Sand or deep litter method for the winter?

Discussion in 'Coop & Run - Design, Construction, & Maintenance' started by WickedChicksNH, Sep 15, 2018.

  1. WickedChicksNH

    WickedChicksNH Songster

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    This is the first winter my ladies have had a big coop for the winter (shed)
    What are your opinions on what to use on the floor for the winter
    I live in the northeast

    Sand method i hear is good since it absorbs any moisture

    Or deep litter of hay?

    Thanks
     
  2. EggSighted4Life

    EggSighted4Life Free Ranging

    I wouldn't choose sand, personally... that moisture it absorbs smells like poo and stays in the sand even once dry in my opinion, making it essentially a nasty litter box. Yes I have used it. Oh and let's not forget when it's dry and you scoop new poops, the left over dry poo dust fills the air! :sick

    Deep litter seems like a good choice... But I'm sure others who face your climate will give better information as to how well it works.

    I use Semi deep litter (I pick up what poo I can see) in my run and sand base (people touted it so) with hay/shaving in my barn to cushion landings for those who don't use the ramp... with droppings boards and just keep adding fresh as it get trampled down.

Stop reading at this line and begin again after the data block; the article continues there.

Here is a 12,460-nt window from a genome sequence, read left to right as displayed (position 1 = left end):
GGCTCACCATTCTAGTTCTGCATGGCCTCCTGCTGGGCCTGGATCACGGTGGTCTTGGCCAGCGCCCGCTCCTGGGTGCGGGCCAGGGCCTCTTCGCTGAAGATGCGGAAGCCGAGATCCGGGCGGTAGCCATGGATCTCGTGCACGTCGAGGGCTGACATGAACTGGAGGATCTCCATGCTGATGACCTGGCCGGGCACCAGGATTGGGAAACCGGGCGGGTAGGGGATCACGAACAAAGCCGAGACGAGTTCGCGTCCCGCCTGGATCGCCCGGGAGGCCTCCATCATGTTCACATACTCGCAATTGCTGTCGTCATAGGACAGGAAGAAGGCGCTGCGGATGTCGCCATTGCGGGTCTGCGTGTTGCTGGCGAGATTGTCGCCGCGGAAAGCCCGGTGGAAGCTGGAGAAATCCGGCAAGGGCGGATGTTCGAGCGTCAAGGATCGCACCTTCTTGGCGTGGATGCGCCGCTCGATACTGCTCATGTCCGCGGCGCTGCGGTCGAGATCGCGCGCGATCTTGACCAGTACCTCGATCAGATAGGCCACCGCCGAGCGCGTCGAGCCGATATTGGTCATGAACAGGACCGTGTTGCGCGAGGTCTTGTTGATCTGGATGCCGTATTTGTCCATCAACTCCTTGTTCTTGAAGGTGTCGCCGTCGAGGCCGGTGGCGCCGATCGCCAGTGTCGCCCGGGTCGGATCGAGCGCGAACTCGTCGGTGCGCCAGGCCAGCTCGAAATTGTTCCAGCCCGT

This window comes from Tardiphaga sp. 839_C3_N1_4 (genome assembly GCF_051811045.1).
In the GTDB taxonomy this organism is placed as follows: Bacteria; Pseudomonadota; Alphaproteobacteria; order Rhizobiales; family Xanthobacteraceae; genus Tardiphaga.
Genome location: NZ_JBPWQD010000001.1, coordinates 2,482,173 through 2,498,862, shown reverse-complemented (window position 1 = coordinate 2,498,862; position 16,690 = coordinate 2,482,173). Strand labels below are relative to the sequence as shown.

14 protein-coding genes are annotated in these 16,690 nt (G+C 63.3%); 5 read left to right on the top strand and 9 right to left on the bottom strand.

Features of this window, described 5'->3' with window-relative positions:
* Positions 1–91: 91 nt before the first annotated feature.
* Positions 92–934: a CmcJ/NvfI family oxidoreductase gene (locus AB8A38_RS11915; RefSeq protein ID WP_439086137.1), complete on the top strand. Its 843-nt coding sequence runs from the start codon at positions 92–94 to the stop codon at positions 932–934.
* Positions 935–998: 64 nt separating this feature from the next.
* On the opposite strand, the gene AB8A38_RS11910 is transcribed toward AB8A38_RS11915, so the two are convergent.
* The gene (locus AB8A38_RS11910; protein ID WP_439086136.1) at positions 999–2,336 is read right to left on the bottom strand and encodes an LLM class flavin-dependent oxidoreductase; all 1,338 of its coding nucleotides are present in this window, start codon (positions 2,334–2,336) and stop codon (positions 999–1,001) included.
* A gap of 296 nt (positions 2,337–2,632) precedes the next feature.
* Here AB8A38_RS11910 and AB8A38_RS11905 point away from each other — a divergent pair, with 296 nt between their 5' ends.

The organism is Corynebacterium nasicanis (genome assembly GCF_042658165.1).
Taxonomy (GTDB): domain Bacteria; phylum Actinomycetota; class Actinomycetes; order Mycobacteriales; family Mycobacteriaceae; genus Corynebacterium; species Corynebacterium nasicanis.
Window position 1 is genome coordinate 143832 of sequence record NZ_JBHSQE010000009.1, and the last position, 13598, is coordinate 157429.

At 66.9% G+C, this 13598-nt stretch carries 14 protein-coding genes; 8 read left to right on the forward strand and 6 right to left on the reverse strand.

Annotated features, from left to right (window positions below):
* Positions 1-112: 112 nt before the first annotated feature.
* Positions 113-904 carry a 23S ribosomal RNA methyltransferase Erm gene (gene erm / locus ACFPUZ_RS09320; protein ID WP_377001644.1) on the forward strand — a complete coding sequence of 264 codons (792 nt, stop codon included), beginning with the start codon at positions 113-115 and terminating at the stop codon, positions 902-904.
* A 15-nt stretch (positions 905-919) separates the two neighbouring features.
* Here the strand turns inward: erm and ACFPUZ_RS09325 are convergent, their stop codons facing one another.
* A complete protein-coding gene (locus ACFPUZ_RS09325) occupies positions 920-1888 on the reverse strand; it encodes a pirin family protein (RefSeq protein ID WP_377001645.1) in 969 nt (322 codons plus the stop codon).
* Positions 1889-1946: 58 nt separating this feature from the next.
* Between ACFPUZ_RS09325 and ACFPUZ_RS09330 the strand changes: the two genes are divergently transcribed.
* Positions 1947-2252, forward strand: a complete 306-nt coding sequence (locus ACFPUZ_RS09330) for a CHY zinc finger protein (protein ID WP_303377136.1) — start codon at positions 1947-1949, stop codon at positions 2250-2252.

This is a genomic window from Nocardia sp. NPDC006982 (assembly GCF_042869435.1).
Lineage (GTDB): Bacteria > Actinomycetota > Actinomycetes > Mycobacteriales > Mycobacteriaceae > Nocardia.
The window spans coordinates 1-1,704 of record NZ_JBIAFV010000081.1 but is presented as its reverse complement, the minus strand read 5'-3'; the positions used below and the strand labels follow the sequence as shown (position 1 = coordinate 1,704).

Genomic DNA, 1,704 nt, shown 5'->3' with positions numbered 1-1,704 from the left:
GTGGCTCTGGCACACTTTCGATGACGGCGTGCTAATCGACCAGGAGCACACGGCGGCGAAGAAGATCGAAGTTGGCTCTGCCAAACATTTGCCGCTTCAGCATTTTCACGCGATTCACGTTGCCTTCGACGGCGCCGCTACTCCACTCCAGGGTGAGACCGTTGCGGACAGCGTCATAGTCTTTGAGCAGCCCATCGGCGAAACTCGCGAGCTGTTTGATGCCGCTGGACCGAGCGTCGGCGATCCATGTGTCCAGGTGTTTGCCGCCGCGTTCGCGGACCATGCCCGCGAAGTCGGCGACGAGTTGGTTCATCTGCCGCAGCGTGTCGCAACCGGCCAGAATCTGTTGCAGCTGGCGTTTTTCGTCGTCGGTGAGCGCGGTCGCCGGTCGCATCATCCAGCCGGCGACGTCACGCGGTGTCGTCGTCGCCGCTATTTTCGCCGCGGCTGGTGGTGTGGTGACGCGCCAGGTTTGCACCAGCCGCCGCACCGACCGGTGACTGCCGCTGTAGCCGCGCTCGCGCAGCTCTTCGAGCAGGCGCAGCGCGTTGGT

When I had just (washed river) sand in my covered run, even with poo removal daily... when it rained the edges stunk to high heaven. Again, from the left behind poo juice now being wet again. When I switched to semi DL... no more smell on the edges when it rains (I live in the PNW).... plain sand is a barren wasteland. At least DL has invited good bacteria and microbes to join the party and combat the nasty stuff left behind from the kitty litter scooper method so many are fond of. And bugs to scratch for are a bonus!

    Best wishes for a smooth winter! :pop
     
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  3. WickedChicksNH

    WickedChicksNH Songster

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    Thanks for the awesome information!! :bow
     
  4. snow5164

    snow5164 Crowing

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    I use sand in coop and nesting boxes . I was concerned about cold feet but our sand is 6 inches deep and wasn’t a problem , infact it was a unexpected blessing because the girls used it as a dust bath as needed when Locked inside .

    Totally disagree with the “ big litter box “comment @ eggsighted4life, healthy hens that sleep on roosts don’t poop on the floor , for the few times I’ve seen a big poop there was bullying or sickness in the coop , and I scooped it up!

    Poop boards are sand /ash and also work great , we’ve never had moisture problems in the coop , deep litter hit moldy on my linoleum floors and we removed it before winter 5 years ago.
     
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  5. EggSighted4Life

    EggSighted4Life Free Ranging

    Huh... every chicken poops wherever it is sleeping except broody's in my experience. If you don't have dropping board, that's the floor with a lot of dark winter hours coming before long. :confused: